Therefore, the gamma diversity of the present study area was 74. The richness per plot (2m2) in the study area was also ranged from eight (8) to twenty (20) with 14.55 average richness (beta diversity). This means that close to 15 plant species were found per 2m2 (~ 8 species per 1m2), showing a large number of species per 1m2 compared to other land use systems. Still, there were the variations of species richness between Washa and Borale wetlands. Accordingly, the alpha diversity of Wash and Borale sites were 51 and 64, respectively. Moreover, the maximum richness values of Washa and Borale wetlands were 17 and 20, respectively, but the minimum richness values of Washa and Borale were equal (8). Additionally, the beta diversity values of Washa and Borale wetlands were 13.2 and 15.9, respectively. These all indicated that Borale site supported more plant species than Washa site. Murillo-Pacheco et al. (2016) also reported similar results that in aquatic plants, there are marked differences in total alpha diversity in the two wetlands among all study sites. This was also confirmed by paired t-test made for the mean richness of the two sites (p = 0.0113), as there was a high significant difference between the two sites.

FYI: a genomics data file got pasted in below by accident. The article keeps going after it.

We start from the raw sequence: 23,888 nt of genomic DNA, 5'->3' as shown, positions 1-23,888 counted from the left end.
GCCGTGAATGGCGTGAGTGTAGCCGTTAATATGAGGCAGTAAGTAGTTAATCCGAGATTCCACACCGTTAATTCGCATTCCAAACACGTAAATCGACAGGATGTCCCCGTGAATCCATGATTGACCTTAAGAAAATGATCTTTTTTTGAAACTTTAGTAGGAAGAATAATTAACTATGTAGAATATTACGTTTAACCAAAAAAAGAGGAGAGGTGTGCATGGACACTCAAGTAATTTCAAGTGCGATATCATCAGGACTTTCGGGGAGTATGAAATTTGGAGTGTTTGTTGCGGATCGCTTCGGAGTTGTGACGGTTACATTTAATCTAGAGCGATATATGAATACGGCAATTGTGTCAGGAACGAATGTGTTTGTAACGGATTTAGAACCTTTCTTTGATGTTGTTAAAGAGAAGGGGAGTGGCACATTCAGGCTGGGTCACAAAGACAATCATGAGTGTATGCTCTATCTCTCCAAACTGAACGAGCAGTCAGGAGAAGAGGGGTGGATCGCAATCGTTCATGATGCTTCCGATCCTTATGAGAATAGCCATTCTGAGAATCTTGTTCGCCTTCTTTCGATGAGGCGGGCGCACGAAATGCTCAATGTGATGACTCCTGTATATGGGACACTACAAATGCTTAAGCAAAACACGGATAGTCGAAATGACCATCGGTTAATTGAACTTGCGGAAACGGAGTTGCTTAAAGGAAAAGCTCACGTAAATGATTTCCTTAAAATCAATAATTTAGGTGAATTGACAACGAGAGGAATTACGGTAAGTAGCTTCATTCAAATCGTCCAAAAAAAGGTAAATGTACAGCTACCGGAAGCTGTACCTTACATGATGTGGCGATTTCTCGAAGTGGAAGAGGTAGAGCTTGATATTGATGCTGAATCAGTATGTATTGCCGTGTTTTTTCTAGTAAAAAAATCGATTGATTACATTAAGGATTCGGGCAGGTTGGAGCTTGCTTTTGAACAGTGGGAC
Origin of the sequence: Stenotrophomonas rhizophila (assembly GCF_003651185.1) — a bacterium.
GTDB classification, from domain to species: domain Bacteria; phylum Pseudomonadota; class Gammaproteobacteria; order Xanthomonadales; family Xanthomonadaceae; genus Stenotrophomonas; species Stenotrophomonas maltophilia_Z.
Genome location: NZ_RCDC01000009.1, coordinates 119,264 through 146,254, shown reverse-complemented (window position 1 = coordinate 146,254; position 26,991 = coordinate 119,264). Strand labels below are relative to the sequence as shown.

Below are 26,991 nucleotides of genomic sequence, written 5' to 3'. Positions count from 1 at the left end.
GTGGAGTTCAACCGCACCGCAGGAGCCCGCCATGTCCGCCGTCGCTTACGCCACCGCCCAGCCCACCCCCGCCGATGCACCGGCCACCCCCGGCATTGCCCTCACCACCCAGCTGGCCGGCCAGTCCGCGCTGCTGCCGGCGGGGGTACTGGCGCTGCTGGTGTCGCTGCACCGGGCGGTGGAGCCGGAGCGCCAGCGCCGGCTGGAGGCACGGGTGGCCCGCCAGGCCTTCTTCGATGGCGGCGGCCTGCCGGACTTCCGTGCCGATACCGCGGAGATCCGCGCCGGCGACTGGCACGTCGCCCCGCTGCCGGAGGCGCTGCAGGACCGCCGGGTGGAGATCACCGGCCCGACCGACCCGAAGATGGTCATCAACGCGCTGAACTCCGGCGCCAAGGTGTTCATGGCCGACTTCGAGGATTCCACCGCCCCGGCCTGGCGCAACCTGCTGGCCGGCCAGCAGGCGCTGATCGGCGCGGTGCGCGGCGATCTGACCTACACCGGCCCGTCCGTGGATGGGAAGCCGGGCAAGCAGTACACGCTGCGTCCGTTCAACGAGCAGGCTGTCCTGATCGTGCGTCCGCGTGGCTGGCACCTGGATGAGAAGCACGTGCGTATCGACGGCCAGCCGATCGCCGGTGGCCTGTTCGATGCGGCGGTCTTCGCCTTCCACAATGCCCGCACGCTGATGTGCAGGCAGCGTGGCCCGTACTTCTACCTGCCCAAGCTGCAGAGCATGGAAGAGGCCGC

While also considering the Shannon’s diversity and evenness of the Washa and Borale sites, there were medium diversity, and high uniformity in distributions of the species. However, the Shannon diversity values of Washa (H’ = 2.24) and Borale (H’ = 2.67) were somewhat different. Similarly, the distribution of the plant species or evenness in the Washa (J = 0.87) and Borale (J = 0.97) was still dissimilar. Thus, based on the mean values of the Shannon diversity and evenness indices, there was a very high significant difference between the two wetlands (p = 0.0000). This is because wetlands by nature are dynamic ecosystems; there are always ecological changes or disturbances in wetlands due to anthropogenic activities (Menbere and Menbere 2018). Connell (1987) and Moges et al (2017) also reported that environmental heterogeneity, disturbance and competitive exclusive processes are the determinant factors for either increasing or decreasing the diversity of an ecosystem. As also reported during the ecological assessment of the two study sites, Borale site was highly impacted compared to Washa site due to the anthropogenic activities taking place within and around the two study sites (Supplementary file 1). Generally, diversity patterns seem to be driven by high landscape heterogeneity and wetland management.